Afghans go the polls later this month in the country's second presidential election since the ouster of the Taliban in 2001. The biggest concern remains security as Taliban insurgents step up attacks aimed at disrupting the vote. Washington is hoping that the election will be credible enough to help turn around a flagging war effort in the country.

A Taliban attack on government buildings in a provincial capital Monday is another sign of the insurgents' determination to disrupt the upcoming election.  Two policemen and three attackers died in the assault.    

Officials say the escalating violence by the militants is aimed at discouraging voters from going to the polls.  To ensure security, NATO troops and the Afghan army are carrying out operations against the Taliban, says NATO Brigadier General Eric Tremblay.  "We will insure that security measures are in place to counter this threat," he says, "There's obviously other threats such as suicide bombers and so on."

But the international involvement has led some Afghans to question the legitimacy of the election. Some Afghans even believe foreign powers will choose the winner.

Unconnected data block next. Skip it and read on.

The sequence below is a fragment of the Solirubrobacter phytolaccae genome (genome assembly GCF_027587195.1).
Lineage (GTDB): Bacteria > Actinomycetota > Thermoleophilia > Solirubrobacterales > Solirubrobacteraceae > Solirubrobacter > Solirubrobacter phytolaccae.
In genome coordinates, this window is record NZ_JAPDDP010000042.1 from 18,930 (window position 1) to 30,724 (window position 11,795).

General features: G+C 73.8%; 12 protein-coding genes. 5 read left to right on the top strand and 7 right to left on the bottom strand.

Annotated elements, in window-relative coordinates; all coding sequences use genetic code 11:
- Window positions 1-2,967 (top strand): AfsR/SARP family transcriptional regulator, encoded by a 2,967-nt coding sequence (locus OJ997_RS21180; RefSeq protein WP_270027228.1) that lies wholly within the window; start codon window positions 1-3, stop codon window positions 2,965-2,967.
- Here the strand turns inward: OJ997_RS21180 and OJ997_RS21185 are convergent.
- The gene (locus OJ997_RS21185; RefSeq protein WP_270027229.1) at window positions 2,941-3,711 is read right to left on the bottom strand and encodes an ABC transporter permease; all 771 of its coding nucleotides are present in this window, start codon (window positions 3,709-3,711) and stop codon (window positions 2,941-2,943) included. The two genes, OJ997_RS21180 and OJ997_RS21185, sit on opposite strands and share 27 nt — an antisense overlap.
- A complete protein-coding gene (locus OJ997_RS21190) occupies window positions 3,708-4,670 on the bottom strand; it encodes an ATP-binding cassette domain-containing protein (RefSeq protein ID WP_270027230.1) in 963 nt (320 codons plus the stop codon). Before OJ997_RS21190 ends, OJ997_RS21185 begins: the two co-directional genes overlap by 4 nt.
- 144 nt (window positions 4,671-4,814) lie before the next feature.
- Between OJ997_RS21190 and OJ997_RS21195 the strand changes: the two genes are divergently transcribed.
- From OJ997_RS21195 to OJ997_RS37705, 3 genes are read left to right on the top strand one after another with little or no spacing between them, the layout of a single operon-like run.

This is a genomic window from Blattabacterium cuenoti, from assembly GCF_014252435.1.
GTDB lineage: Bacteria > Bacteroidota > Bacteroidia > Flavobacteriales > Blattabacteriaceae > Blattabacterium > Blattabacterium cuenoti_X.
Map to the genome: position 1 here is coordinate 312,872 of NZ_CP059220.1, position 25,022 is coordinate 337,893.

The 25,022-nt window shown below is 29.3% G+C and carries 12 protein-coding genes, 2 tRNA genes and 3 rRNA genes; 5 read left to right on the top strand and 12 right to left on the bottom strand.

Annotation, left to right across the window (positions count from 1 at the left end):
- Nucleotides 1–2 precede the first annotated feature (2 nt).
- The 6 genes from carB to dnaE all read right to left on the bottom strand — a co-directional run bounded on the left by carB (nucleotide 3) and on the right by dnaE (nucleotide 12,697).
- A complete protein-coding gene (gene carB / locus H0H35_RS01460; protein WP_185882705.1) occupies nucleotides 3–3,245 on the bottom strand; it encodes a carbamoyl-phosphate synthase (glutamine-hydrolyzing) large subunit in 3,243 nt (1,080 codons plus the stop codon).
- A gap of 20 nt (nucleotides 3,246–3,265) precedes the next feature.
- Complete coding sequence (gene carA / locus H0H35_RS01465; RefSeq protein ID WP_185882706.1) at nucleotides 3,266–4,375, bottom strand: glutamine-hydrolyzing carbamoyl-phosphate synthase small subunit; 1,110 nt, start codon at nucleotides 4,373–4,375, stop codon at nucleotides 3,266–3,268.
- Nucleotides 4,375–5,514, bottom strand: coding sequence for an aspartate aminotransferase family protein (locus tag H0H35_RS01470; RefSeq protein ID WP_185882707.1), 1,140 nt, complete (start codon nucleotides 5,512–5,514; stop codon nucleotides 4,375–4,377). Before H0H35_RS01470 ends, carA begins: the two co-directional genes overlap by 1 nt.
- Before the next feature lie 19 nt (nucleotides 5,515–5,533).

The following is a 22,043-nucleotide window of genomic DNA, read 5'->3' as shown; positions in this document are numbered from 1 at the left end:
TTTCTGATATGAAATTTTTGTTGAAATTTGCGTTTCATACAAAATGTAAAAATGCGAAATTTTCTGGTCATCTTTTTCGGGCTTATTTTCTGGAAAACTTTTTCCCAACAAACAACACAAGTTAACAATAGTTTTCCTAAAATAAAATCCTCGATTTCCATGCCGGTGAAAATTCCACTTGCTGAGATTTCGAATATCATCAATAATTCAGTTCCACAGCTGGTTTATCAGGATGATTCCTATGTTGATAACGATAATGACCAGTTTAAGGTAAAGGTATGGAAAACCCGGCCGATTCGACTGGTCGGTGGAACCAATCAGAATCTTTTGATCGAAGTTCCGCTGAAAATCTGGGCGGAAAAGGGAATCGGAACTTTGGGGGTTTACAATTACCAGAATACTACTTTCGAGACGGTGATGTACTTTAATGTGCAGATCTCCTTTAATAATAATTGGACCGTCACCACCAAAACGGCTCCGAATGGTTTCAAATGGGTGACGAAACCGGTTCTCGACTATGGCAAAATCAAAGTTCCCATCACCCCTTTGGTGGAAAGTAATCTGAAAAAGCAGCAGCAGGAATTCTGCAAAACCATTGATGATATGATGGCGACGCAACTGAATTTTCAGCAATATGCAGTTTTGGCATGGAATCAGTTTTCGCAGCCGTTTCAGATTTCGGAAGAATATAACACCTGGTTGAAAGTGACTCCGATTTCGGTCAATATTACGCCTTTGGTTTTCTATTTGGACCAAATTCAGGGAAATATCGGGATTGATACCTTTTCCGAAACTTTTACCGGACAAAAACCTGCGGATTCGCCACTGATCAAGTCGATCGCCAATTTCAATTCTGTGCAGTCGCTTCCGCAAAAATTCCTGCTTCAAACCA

But Democrat John Kerry, who heads the Senate Foreign Relations Committee, dismissed this. "But really it's neutral and I think that's how it ought to be. So I view this like it is an Afghan election, by Afghans for Afghans," Kerry said.

However if the elections are not viewed as credible, Senator Kerry acknowledges there could be problems. "One could wind up with violence," he says, "You could wind up with an inability to govern."

Though increasingly unpopular, President Hamid Karzai is the front-runner in a field of about 40 candidates. His former foreign minister, Abdullah Abdullah, appears to be mounting a strong challenge.  Another leading contender is former finance minister, Ashraf Ghani.

While opinion polls show Mr. Karzai ahead, at least one survey shows he may not receive enough votes to avoid a runoff.  

The Afghan leader has been criticized for being indecisive and ineffective.  If he wins re-election, analysts such as Anthony Cordesman are pessimistic about Afghanistan's future.
"If he wins, it will be an election where people probably legitimately got to vote," Cordesman states, "but basically, his power brokering going out to people who are corrupt, self-seeking, to get blocks of votes, basically means that, will he have a legitimate election?  No, he won't."

But the upcoming election is viewed differently by others.  U.S. Ambassador Karl Eikenberry says it must be looked at with some perspective. "Afghanistan is the youngest democracy in the world. For older democracies, all of them say, when they look back at the first several elections, they were critical in institutionalizing democracies amongst their populations," he said.
Meanwhile, despite the obstacles, the candidates are continuing to campaign hard as the August 20 election approaches.